The Peace Process in Nepal continuing for last decade had clear goals. They were outlined by Ghimire as first, inclusion of rebel army in national army, second, election of Constituent Assembly (which could be done with 795 participants) and finally, the Constitution making. Thus, the goals having been achieved, the Peace Process has been deemed successful. Ghimire criticised the Indian media coming out with explosive and sensational news on the protests by communities on India-Nepal border over the adoption of new Constitution.

Despite the controversy and disagreement surrounding the adoption of new Constitution, Ghimire deemed it as a legitimate and highly appreciable document. He highlighted few salient features of the Constitution. The Constitution is the fundamental law of the land, sovereignty is upheld and state authority is demarcated (three tier government with union, state and local levels). He pointed out several similarities with the Indian system such as the fact that the Nepali President will be elected from parliament, Prime Minister has the power to dissolve the Parliament if fresh mandate is desired, Constitution is amendable with two-third majority, mixed election system and a bicameral legislature at centre, to mention a few. Talking about the ministry structure, Ghimire said that a maximum of 25 Cabinet Ministers may be elected at the Centre and each state will have Chief Minister and Governor and a maximum of 20 ministers. Also the jurisdiction of union, state and local governments as well as judiciary is well demarcated, secularism will be upheld and separate commissions for four major communities will be appointed, he added.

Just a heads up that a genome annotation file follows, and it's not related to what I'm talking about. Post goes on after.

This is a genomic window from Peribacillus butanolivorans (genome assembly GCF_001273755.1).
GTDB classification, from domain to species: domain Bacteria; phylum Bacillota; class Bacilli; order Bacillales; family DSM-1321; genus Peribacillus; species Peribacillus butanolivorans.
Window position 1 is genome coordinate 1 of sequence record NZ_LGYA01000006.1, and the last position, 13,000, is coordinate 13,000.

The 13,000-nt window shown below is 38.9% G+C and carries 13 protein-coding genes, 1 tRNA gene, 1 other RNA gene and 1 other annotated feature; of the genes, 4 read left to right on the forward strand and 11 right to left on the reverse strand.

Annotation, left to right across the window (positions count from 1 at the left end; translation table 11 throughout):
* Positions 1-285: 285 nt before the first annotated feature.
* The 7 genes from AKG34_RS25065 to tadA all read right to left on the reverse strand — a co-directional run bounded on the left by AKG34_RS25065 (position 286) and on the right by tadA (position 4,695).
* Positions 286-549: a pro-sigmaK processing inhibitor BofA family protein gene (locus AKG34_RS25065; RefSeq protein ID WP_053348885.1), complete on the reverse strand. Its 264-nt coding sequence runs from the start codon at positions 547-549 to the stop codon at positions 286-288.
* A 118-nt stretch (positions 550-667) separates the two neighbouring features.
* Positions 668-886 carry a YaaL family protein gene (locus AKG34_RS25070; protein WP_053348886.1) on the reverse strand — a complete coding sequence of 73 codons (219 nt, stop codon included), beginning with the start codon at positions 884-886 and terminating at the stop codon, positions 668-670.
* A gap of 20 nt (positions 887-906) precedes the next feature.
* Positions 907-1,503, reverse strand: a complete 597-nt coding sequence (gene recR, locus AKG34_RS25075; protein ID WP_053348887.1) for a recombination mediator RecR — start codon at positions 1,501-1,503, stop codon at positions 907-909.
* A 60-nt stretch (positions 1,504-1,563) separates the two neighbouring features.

Ghimire seconded the view of Kanak Mani Dixit calling the adoption an "advanced South Asian Experiment" although there are mixed reactions on the adoption from Indian intelligentsia. However, the adoption, for Ghimire was by and large a "process of give and take" which was supported and legitimised by a landslide majority.

Report prepared by Swagata Saha, Research Assistant, ORF Kolkata